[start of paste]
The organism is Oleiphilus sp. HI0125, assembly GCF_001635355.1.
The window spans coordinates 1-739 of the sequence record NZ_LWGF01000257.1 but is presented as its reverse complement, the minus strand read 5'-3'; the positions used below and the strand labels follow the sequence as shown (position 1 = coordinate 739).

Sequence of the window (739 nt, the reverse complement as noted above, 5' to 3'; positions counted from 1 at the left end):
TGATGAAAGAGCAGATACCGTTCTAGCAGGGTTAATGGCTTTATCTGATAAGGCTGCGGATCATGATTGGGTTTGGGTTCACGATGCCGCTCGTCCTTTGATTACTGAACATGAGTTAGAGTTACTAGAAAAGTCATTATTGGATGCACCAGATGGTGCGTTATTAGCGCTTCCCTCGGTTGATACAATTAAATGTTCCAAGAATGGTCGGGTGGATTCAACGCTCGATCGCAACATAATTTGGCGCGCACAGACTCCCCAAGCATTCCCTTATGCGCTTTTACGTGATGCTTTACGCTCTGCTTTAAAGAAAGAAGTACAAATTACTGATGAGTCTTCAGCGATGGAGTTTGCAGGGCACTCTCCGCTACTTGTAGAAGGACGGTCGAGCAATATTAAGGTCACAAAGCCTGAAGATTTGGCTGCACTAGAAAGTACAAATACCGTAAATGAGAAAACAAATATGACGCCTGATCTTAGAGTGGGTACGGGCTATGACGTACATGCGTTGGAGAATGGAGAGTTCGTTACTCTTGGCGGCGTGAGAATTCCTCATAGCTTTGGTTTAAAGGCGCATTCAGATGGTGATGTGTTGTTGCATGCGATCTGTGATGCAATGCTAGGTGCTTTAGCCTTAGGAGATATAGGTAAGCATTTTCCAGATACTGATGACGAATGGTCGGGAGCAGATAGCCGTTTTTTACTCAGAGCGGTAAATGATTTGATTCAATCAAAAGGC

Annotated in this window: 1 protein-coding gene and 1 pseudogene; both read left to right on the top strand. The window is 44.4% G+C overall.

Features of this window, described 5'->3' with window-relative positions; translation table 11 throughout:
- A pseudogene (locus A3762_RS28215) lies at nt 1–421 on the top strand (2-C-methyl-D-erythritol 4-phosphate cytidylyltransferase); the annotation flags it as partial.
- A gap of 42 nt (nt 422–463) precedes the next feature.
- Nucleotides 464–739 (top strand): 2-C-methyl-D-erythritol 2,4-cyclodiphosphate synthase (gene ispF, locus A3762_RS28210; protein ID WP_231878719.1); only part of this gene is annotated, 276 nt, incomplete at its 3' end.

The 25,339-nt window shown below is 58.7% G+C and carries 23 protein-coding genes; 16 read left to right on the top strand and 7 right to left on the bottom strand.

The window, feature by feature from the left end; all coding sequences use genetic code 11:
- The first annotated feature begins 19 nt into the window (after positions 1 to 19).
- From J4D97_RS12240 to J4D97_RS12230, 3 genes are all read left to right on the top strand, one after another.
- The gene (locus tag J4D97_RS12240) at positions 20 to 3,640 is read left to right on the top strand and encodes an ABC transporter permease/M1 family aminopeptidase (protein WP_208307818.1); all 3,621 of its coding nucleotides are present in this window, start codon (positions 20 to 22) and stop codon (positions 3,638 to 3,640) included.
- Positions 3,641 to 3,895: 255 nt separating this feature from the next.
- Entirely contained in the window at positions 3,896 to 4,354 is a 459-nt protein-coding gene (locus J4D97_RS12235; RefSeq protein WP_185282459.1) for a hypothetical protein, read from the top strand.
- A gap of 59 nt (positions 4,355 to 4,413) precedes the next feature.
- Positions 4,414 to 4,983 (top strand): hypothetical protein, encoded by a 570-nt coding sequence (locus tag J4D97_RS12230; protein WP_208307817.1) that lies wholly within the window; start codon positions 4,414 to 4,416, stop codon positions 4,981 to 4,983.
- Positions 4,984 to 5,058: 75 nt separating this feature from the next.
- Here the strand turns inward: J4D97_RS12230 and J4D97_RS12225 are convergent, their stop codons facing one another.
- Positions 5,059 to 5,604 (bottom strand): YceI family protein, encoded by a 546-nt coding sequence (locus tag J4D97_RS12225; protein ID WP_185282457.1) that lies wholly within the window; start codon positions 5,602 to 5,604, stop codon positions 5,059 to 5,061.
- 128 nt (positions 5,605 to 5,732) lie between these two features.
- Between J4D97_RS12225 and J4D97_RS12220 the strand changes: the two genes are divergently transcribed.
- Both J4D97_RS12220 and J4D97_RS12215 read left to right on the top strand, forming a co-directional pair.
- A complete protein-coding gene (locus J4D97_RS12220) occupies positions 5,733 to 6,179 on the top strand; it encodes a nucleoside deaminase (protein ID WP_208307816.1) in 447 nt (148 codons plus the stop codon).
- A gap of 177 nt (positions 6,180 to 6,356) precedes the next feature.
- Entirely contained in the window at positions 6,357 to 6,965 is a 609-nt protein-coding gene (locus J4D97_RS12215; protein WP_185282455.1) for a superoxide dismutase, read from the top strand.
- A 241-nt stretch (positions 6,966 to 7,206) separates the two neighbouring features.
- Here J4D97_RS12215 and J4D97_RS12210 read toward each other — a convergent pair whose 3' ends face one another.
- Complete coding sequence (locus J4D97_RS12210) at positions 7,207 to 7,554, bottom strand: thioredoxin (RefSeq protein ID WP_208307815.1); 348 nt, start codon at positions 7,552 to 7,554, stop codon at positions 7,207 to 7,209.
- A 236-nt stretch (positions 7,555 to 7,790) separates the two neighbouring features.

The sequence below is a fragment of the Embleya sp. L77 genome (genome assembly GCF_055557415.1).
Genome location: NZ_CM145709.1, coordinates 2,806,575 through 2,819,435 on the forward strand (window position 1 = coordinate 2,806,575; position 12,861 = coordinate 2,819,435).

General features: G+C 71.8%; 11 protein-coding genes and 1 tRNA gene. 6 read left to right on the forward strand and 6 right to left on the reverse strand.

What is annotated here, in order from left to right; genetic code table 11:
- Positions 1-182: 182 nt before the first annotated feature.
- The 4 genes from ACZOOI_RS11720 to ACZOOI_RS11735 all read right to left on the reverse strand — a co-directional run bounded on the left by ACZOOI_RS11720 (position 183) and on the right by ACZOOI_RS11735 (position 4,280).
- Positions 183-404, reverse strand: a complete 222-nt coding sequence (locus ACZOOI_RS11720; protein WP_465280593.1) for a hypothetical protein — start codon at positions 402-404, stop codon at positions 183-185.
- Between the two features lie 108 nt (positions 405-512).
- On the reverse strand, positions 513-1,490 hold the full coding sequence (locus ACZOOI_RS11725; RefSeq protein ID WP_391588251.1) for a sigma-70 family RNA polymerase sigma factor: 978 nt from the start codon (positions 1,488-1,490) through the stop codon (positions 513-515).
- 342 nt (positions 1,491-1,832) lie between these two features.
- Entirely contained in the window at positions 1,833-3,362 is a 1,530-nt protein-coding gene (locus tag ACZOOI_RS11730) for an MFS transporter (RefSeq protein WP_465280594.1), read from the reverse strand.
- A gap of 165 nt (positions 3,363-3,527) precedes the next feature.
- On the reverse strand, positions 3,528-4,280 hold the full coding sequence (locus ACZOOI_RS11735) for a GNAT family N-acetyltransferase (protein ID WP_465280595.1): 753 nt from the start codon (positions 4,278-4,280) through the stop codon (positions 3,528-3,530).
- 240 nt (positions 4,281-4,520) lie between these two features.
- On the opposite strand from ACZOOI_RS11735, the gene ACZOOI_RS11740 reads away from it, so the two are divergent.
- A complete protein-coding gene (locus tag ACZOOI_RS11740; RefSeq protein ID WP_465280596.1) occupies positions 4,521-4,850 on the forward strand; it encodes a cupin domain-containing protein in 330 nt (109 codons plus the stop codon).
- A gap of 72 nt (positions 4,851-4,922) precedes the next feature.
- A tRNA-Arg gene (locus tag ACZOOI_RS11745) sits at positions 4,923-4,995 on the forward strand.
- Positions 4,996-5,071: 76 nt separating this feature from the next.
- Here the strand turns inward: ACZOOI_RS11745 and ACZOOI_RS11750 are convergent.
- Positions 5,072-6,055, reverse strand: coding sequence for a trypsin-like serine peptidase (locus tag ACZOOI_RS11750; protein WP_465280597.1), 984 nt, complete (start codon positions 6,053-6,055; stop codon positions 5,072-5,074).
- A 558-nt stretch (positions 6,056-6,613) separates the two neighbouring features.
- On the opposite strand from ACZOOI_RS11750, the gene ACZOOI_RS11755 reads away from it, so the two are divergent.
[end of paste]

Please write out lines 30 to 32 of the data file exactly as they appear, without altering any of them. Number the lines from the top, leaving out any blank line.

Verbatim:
- Complete coding sequence (locus J4D97_RS12210) at positions 7,207 to 7,554, bottom strand: thioredoxin (RefSeq protein ID WP_208307815.1); 348 nt, start codon at positions 7,552 to 7,554, stop codon at positions 7,207 to 7,209.
- A 236-nt stretch (positions 7,555 to 7,790) separates the two neighbouring features.

The sequence below is a fragment of the Embleya sp. L77 genome (genome assembly GCF_055557415.1).